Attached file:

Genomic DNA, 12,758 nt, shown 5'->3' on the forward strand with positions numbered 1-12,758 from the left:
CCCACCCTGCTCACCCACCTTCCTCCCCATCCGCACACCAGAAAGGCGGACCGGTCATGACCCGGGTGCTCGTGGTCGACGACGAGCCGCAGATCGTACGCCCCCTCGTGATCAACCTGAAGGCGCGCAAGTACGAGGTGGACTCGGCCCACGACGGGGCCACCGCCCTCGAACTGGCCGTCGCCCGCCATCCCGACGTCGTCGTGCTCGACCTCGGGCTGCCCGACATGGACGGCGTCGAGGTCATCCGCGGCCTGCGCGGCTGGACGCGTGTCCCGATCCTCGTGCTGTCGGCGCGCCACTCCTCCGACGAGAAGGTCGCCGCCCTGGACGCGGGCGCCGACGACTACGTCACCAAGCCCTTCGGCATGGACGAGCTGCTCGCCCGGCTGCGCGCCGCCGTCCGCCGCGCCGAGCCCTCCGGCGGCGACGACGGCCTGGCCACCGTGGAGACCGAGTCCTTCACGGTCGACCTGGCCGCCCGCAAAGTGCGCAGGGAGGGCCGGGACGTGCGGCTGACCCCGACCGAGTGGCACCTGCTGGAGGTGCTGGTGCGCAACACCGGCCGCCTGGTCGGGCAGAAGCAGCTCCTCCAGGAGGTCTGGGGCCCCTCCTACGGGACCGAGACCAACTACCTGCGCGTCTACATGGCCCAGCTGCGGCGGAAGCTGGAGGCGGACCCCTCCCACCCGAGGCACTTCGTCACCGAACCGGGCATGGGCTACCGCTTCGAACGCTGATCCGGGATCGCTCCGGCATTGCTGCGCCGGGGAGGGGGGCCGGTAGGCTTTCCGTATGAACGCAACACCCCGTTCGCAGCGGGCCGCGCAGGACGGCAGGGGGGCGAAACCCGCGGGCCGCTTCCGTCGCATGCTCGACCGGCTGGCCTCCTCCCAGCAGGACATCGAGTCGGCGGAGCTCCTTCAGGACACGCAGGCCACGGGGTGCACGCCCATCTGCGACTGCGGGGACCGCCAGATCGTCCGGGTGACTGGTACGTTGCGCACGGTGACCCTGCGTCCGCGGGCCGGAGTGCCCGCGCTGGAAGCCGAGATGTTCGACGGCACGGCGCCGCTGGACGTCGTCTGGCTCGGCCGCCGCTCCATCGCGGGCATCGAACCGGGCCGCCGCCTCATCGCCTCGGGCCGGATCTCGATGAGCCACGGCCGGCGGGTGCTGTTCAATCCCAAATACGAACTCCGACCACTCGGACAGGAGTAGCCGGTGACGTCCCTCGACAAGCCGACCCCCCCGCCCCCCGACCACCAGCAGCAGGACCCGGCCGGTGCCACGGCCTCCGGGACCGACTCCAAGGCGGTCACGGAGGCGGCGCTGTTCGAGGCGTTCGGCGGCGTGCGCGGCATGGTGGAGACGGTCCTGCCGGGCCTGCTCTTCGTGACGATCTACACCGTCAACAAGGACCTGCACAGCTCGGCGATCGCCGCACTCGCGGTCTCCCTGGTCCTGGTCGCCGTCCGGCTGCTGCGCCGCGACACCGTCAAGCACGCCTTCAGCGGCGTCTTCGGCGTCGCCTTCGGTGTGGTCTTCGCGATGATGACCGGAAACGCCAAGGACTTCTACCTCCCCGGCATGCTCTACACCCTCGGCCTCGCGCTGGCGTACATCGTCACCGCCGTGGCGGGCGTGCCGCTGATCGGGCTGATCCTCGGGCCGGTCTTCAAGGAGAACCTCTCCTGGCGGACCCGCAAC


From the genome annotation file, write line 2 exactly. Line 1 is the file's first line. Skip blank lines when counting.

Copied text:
CCCACCCTGCTCACCCACCTTCCTCCCCATCCGCACACCAGAAAGGCGGACCGGTCATGACCCGGGTGCTCGTGGTCGACGACGAGCCGCAGATCGTACGCCCCCTCGTGATCAACCTGAAGGCGCGCAAGTACGAGGTGGACTCGGCCCACGACGGGGCCACCGCCCTCGAACTGGCCGTCGCCCGCCATCCCGACGTCGTCGTGCTCGACCTCGGGCTGCCCGACATGGACGGCGTCGAGGTCATCCGCGGCCTGCGCGGCTGGACGCGTGTCCCGATCCTCGTGCTGTCGGCGCGCCACTCCTCCGACGAGAAGGTCGCCGCCCTGGACGCGGGCGCCGACGACTACGTCACCAAGCCCTTCGGCATGGACGAGCTGCTCGCCCGGCTGCGCGCCGCCGTCCGCCGCGCCGAGCCCTCCGGCGGCGACGACGGCCTGGCCACCGTGGAGACCGAGTCCTTCACGGTCGACCTGGCCGCCCGCAAAGTGCGCAGGGAGGGCCGGGACGTGCGGCTGACCCCGACCGAGTGGCACCTGCTGGAGGTGCTGGTGCGCAACACCGGCCGCCTGGTCGGGCAGAAGCAGCTCCTCCAGGAGGTCTGGGGCCCCTCCTACGGGACCGAGACCAACTACCTGCGCGTCTACATGGCCCAGCTGCGGCGGAAGCTGGAGGCGGACCCCTCCCACCCGAGGCACTTCGTCACCGAACCGGGCATGGGCTACCGCTTCGAACGCTGATCCGGGATCGCTCCGGCATTGCTGCGCCGGGGAGGGGGGCCGGTAGGCTTTCCGTATGAACGCAACACCCCGTTCGCAGCGGGCCGCGCAGGACGGCAGGGGGGCGAAACCCGCGGGCCGCTTCCGTCGCATGCTCGACCGGCTGGCCTCCTCCCAGCAGGACATCGAGTCGGCGGAGCTCCTTCAGGACACGCAGGCCACGGGGTGCACGCCCATCTGCGACTGCGGGGACCGCCAGATCGTCCGGGTGACTGGTACGTTGCGCACGGTGACCCTGCGTCCGCGGGCCGGAGTGCCCGCGCTGGAAGCCGAGATGTTCGACGGCACGGCGCCGCTGGACGTCGTCTGGCTCGGCCGCCGCTCCATCGCGGGCATCGAACCGGGCCGCCGCCTCATCGCCTCGGGCCGGATCTCGATGAGCCACGGCCGGCGGGTGCTGTTCAATCCCAAATACGAACTCCGACCACTCGGACAGGAGTAGCCGGTGACGTCCCTCGACAAGCCGACCCCCCCGCCCCCCGACCACCAGCAGCAGGACCCGGCCGGTGCCACGGCCTCCGGGACCGACTCCAAGGCGGTCACGGAGGCGGCGCTGTTCGAGGCGTTCGGCGGCGTGCGCGGCATGGTGGAGACGGTCCTGCCGGGCCTGCTCTTCGTGACGATCTACACCGTCAACAAGGACCTGCACAGCTCGGCGATCGCCGCACTCGCGGTCTCCCTGGTCCTGGTCGCCGTCCGGCTGCTGCGCCGCGACACCGTCAAGCACGCCTTCAGCGGCGTCTTCGGCGTCGCCTTCGGTGTGGTCTTCGCGATGATGACCGGAAACGCCAAGGACTTCTACCTCCCCGGCATGCTCTACACCCTCGGCCTCGCGCTGGCGTACATCGTCACCGCCGTGGCGGGCGTGCCGCTGATCGGGCTGATCCTCGGGCCGGTCTTCAAGGAGAACCTCTCCTGGCGGACCCGCAAC